This Holy Round

Georgia Okeeffe Black Iris

Until her dying day, Georgia O’Keefe fought against the notion
that her flowers resemble sexy ladyparts. Too silly. Titillating.
Low art.
Diminishing that lovely stroke to the hungry scratchings of a beast in heat.
Vulgar. Raw.

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Fishing for Plenty

Before I Die 4

The line between. A light spilling through. The friend dressed in flowers gazes up at a ceiling of filigreed wood. She describes her new love of colored pencils, writing one word across a page over and on top until the word is laced into a web of color. The expression carries her to tears. She folds her sorrow into a page stitched with threads of graphite and pigment and calling.

She can hold the prayer on the tips of her fingers. A weight anchoring her to the dark place breaks free. She lifts toward light. Continue reading “Fishing for Plenty”

Like Riding

Valenti VeloTykes

How to write a poem
is one thing you thought you’d never forget
but after a while even the wobble escapes you.
Wheels warp, refuse to align.
Months of days passing the place you stashed it
before you notice it’s gone.
Stolen? At first it seems so, a ragged hole
the size of your fist
in the door just below the lock.

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Sometimes The Owls Are Exactly What They Seem: The Banality of David Lynch

black lodge 2

I loved it. Identified with it. Bought the soundtrack and made copies for all my friends.

Even so, something about it turned me off.

Every few weeks, my fellow freaks and I gathered in a friend’s living room to marathon-watch taped episodes of Twin Peaks on Betamax. We buzzed over Laura Palmer’s diary and even tossed around the idea of dressing up as the show’s characters for Halloween.

When they tapped me to wrap myself in a plastic drop-cloth, I balked.

Because something about it turned me off.

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Core’s Correction

ascent-of-the-spirit

We frame resilience. . . as the capacity of a system, enterprise, or a person to maintain its core purpose and integrity in the face of dramatically changed circumstances.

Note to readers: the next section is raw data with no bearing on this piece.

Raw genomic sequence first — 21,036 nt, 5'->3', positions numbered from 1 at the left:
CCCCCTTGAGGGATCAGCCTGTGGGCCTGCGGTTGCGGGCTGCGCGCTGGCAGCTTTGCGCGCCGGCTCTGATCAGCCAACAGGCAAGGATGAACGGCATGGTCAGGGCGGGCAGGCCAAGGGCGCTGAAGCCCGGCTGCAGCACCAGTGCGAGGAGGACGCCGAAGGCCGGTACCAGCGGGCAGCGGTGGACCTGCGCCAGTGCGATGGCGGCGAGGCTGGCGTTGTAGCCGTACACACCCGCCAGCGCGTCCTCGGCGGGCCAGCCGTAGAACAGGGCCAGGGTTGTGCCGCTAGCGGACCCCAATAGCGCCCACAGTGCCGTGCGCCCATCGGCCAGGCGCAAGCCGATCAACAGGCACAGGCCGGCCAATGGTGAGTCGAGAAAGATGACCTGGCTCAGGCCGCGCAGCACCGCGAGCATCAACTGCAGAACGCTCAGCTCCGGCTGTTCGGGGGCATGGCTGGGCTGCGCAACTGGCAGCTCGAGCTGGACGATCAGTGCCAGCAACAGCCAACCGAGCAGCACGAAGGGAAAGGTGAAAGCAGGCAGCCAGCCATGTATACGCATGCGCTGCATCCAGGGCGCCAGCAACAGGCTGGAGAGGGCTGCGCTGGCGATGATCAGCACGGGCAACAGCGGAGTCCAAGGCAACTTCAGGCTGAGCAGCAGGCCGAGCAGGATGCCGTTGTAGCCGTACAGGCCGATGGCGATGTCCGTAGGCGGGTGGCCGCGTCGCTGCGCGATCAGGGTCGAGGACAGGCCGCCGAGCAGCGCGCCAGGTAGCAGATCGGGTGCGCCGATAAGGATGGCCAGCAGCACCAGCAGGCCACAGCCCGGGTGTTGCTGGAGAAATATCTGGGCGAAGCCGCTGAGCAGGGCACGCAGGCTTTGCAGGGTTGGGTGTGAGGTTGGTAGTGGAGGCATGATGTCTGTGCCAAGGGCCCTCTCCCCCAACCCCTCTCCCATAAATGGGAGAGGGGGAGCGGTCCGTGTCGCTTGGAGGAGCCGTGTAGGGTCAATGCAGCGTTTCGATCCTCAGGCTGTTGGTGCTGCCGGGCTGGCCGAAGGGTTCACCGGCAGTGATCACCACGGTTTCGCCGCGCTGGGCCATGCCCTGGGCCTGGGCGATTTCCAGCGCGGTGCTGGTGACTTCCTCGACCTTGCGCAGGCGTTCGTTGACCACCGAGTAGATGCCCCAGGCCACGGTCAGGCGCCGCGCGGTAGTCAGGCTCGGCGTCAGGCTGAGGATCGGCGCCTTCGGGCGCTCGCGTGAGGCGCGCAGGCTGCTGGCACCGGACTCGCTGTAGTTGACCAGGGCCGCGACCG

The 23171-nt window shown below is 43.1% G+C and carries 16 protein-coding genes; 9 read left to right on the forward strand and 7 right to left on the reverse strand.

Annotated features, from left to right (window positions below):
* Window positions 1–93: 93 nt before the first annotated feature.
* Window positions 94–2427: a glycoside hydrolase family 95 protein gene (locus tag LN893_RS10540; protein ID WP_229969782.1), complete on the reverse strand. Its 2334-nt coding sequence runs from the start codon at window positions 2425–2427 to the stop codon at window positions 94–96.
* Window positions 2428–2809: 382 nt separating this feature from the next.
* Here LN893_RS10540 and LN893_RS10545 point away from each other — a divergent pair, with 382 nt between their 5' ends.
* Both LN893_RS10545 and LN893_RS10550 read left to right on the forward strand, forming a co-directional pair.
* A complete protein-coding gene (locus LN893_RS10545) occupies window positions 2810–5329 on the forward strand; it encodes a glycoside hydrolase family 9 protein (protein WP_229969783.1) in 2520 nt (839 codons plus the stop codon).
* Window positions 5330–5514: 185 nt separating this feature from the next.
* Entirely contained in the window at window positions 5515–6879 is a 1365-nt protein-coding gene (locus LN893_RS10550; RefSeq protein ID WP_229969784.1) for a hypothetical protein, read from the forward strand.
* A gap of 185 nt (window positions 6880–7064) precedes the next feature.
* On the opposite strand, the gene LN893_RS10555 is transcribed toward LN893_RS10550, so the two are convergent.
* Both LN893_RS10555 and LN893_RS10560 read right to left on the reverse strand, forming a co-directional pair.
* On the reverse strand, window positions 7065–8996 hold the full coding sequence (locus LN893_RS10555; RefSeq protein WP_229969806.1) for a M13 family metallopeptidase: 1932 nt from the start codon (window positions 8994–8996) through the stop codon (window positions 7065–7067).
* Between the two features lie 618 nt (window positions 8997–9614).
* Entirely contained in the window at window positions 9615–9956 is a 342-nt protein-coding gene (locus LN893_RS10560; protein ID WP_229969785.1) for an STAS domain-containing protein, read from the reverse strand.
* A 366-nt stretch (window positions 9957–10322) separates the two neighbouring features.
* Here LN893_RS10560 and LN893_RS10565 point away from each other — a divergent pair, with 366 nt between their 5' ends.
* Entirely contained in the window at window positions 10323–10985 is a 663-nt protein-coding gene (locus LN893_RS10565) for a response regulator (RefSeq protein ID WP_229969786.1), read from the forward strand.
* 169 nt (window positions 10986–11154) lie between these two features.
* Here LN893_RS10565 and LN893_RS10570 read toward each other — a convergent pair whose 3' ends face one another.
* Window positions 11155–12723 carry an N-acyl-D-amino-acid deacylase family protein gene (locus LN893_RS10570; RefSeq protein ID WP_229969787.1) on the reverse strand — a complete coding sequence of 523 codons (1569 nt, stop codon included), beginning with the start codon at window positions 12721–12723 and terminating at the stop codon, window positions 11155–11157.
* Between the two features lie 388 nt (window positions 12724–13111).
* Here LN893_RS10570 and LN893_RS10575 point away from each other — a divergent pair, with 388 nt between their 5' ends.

– Andrew Zolli and Ann Marie Healy in Resilience: Why Things Bounce Back

Having hit all the deadlines for Phase 1, I steered eagerly into Phase 2.  Blocks of writing time for the season ahead peppered my calendar.  Accountability buddies jumped on board.  To celebrate the milestone as well as the momentum, My Mister dipped into the Treat Jar and agreed to host a game night.

Then on the second-to-last day of the first month, my project ran aground.

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Listen Now

starry-night

Itzhak Perlman was riding shotgun when the October moon slid out onto the horizon. The soloist’s strokes teased from the slimmest strings the opening notes of Beethoven’s violin concerto.  Other players followed and a rumble rose from deep in the bouts of cello and bass, swelling to a roar and thundering through my ribs, pressing out the tears.  The stoplight was seconds from green so I pressed back.  It took some effort.  It took my breath.

The moon lay herself down in a hammock of treetops and followed us with her sleepy gaze.

Across town, a young writer of mysteries saw her too.  What echoed across the dusk to his ears was Don McLean’s “Vincent,” at least the opening verse.  His song reached in through the passenger side window and wound around the Berlin Philharmonic.  I pulled into a jammed parking lot.  They grabbed their instruments by the neck and careened off together, streaking light across the purple sky.

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